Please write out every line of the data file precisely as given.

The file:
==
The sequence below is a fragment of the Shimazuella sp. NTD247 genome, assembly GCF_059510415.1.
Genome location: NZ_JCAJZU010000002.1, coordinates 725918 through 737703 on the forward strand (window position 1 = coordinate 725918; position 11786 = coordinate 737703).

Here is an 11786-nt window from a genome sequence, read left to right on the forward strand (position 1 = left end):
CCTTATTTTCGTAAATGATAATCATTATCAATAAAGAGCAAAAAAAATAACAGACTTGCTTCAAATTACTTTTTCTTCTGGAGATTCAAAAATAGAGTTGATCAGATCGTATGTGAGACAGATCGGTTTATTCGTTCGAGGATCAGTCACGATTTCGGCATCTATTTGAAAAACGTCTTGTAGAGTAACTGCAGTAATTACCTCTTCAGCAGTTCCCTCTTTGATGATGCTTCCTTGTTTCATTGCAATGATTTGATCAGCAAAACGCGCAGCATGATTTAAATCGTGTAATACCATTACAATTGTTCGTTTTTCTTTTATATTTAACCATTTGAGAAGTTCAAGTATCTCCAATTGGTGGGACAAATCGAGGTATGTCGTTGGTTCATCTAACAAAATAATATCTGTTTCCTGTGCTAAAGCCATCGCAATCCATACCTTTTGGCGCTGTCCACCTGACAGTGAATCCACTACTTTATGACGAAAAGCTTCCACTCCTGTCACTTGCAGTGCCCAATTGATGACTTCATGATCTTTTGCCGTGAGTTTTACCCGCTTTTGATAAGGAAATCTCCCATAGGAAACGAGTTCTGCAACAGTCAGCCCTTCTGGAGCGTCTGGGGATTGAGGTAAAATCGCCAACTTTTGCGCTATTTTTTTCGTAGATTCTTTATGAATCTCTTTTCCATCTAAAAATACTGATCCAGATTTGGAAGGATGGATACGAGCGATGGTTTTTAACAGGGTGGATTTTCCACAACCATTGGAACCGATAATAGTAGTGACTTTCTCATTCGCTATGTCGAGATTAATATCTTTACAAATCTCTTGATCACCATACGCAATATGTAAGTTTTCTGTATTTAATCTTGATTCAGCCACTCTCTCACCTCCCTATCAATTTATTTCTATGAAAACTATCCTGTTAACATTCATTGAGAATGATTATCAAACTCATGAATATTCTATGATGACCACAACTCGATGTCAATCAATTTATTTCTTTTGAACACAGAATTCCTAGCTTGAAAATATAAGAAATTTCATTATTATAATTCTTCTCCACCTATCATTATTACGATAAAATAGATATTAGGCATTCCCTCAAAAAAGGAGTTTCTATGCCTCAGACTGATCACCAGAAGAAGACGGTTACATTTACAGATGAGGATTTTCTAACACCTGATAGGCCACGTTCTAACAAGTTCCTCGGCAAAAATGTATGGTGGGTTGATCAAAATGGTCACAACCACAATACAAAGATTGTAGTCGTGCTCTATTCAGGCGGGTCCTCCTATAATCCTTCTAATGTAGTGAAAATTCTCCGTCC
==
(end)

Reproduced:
The sequence below is a fragment of the Shimazuella sp. NTD247 genome, assembly GCF_059510415.1.
Genome location: NZ_JCAJZU010000002.1, coordinates 725918 through 737703 on the forward strand (window position 1 = coordinate 725918; position 11786 = coordinate 737703).

Here is an 11786-nt window from a genome sequence, read left to right on the forward strand (position 1 = left end):
CCTTATTTTCGTAAATGATAATCATTATCAATAAAGAGCAAAAAAAATAACAGACTTGCTTCAAATTACTTTTTCTTCTGGAGATTCAAAAATAGAGTTGATCAGATCGTATGTGAGACAGATCGGTTTATTCGTTCGAGGATCAGTCACGATTTCGGCATCTATTTGAAAAACGTCTTGTAGAGTAACTGCAGTAATTACCTCTTCAGCAGTTCCCTCTTTGATGATGCTTCCTTGTTTCATTGCAATGATTTGATCAGCAAAACGCGCAGCATGATTTAAATCGTGTAATACCATTACAATTGTTCGTTTTTCTTTTATATTTAACCATTTGAGAAGTTCAAGTATCTCCAATTGGTGGGACAAATCGAGGTATGTCGTTGGTTCATCTAACAAAATAATATCTGTTTCCTGTGCTAAAGCCATCGCAATCCATACCTTTTGGCGCTGTCCACCTGACAGTGAATCCACTACTTTATGACGAAAAGCTTCCACTCCTGTCACTTGCAGTGCCCAATTGATGACTTCATGATCTTTTGCCGTGAGTTTTACCCGCTTTTGATAAGGAAATCTCCCATAGGAAACGAGTTCTGCAACAGTCAGCCCTTCTGGAGCGTCTGGGGATTGAGGTAAAATCGCCAACTTTTGCGCTATTTTTTTCGTAGATTCTTTATGAATCTCTTTTCCATCTAAAAATACTGATCCAGATTTGGAAGGATGGATACGAGCGATGGTTTTTAACAGGGTGGATTTTCCACAACCATTGGAACCGATAATAGTAGTGACTTTCTCATTCGCTATGTCGAGATTAATATCTTTACAAATCTCTTGATCACCATACGCAATATGTAAGTTTTCTGTATTTAATCTTGATTCAGCCACTCTCTCACCTCCCTATCAATTTATTTCTATGAAAACTATCCTGTTAACATTCATTGAGAATGATTATCAAACTCATGAATATTCTATGATGACCACAACTCGATGTCAATCAATTTATTTCTTTTGAACACAGAATTCCTAGCTTGAAAATATAAGAAATTTCATTATTATAATTCTTCTCCACCTATCATTATTACGATAAAATAGATATTAGGCATTCCCTCAAAAAAGGAGTTTCTATGCCTCAGACTGATCACCAGAAGAAGACGGTTACATTTACAGATGAGGATTTTCTAACACCTGATAGGCCACGTTCTAACAAGTTCCTCGGCAAAAATGTATGGTGGGTTGATCAAAATGGTCACAACCACAATACAAAGATTGTAGTCGTGCTCTATTCAGGCGGGTCCTCCTATAATCCTTCTAATGTAGTGAAAATTCTCCGTCC